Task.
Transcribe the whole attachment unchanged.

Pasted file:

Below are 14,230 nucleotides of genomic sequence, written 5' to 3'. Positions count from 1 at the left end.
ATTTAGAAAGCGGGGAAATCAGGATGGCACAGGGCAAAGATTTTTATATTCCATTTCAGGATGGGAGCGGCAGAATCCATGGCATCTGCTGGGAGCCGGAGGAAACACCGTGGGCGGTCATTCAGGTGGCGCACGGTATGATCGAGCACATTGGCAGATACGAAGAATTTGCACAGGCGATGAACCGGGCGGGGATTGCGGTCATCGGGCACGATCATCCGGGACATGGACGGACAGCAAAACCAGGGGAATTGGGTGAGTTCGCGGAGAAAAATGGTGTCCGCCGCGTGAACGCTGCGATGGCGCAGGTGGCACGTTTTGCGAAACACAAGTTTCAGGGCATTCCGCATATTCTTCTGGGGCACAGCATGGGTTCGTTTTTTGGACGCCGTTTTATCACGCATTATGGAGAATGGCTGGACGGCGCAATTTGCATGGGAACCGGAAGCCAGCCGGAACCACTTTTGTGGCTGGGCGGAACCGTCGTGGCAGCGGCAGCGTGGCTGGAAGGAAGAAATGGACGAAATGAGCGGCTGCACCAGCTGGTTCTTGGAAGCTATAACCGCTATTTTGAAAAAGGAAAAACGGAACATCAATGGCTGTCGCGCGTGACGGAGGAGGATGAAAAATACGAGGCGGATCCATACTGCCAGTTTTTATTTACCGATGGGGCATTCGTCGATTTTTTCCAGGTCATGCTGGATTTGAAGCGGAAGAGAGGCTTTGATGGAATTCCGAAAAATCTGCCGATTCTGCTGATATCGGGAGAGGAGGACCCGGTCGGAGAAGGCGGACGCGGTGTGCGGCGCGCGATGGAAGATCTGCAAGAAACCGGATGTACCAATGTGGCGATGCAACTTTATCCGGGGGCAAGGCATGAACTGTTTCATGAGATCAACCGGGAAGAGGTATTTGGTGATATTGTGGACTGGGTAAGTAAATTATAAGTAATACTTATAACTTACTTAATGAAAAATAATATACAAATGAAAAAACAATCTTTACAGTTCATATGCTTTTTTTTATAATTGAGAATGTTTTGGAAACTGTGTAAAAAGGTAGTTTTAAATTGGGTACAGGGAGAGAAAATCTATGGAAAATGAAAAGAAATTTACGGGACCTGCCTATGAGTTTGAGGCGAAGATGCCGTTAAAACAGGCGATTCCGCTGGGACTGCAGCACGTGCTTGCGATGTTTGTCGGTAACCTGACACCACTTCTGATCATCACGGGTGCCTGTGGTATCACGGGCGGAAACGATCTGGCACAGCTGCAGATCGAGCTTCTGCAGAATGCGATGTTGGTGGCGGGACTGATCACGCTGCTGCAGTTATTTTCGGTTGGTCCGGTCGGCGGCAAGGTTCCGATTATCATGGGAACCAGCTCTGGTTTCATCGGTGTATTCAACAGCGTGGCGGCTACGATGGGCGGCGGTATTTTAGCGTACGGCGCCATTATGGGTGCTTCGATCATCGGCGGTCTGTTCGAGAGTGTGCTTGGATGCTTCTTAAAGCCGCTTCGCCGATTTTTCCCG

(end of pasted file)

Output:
Below are 14,230 nucleotides of genomic sequence, written 5' to 3'. Positions count from 1 at the left end.
ATTTAGAAAGCGGGGAAATCAGGATGGCACAGGGCAAAGATTTTTATATTCCATTTCAGGATGGGAGCGGCAGAATCCATGGCATCTGCTGGGAGCCGGAGGAAACACCGTGGGCGGTCATTCAGGTGGCGCACGGTATGATCGAGCACATTGGCAGATACGAAGAATTTGCACAGGCGATGAACCGGGCGGGGATTGCGGTCATCGGGCACGATCATCCGGGACATGGACGGACAGCAAAACCAGGGGAATTGGGTGAGTTCGCGGAGAAAAATGGTGTCCGCCGCGTGAACGCTGCGATGGCGCAGGTGGCACGTTTTGCGAAACACAAGTTTCAGGGCATTCCGCATATTCTTCTGGGGCACAGCATGGGTTCGTTTTTTGGACGCCGTTTTATCACGCATTATGGAGAATGGCTGGACGGCGCAATTTGCATGGGAACCGGAAGCCAGCCGGAACCACTTTTGTGGCTGGGCGGAACCGTCGTGGCAGCGGCAGCGTGGCTGGAAGGAAGAAATGGACGAAATGAGCGGCTGCACCAGCTGGTTCTTGGAAGCTATAACCGCTATTTTGAAAAAGGAAAAACGGAACATCAATGGCTGTCGCGCGTGACGGAGGAGGATGAAAAATACGAGGCGGATCCATACTGCCAGTTTTTATTTACCGATGGGGCATTCGTCGATTTTTTCCAGGTCATGCTGGATTTGAAGCGGAAGAGAGGCTTTGATGGAATTCCGAAAAATCTGCCGATTCTGCTGATATCGGGAGAGGAGGACCCGGTCGGAGAAGGCGGACGCGGTGTGCGGCGCGCGATGGAAGATCTGCAAGAAACCGGATGTACCAATGTGGCGATGCAACTTTATCCGGGGGCAAGGCATGAACTGTTTCATGAGATCAACCGGGAAGAGGTATTTGGTGATATTGTGGACTGGGTAAGTAAATTATAAGTAATACTTATAACTTACTTAATGAAAAATAATATACAAATGAAAAAACAATCTTTACAGTTCATATGCTTTTTTTTATAATTGAGAATGTTTTGGAAACTGTGTAAAAAGGTAGTTTTAAATTGGGTACAGGGAGAGAAAATCTATGGAAAATGAAAAGAAATTTACGGGACCTGCCTATGAGTTTGAGGCGAAGATGCCGTTAAAACAGGCGATTCCGCTGGGACTGCAGCACGTGCTTGCGATGTTTGTCGGTAACCTGACACCACTTCTGATCATCACGGGTGCCTGTGGTATCACGGGCGGAAACGATCTGGCACAGCTGCAGATCGAGCTTCTGCAGAATGCGATGTTGGTGGCGGGACTGATCACGCTGCTGCAGTTATTTTCGGTTGGTCCGGTCGGCGGCAAGGTTCCGATTATCATGGGAACCAGCTCTGGTTTCATCGGTGTATTCAACAGCGTGGCGGCTACGATGGGCGGCGGTATTTTAGCGTACGGCGCCATTATGGGTGCTTCGATCATCGGCGGTCTGTTCGAGAGTGTGCTTGGATGCTTCTTAAAGCCGCTTCGCCGATTTTTCCCG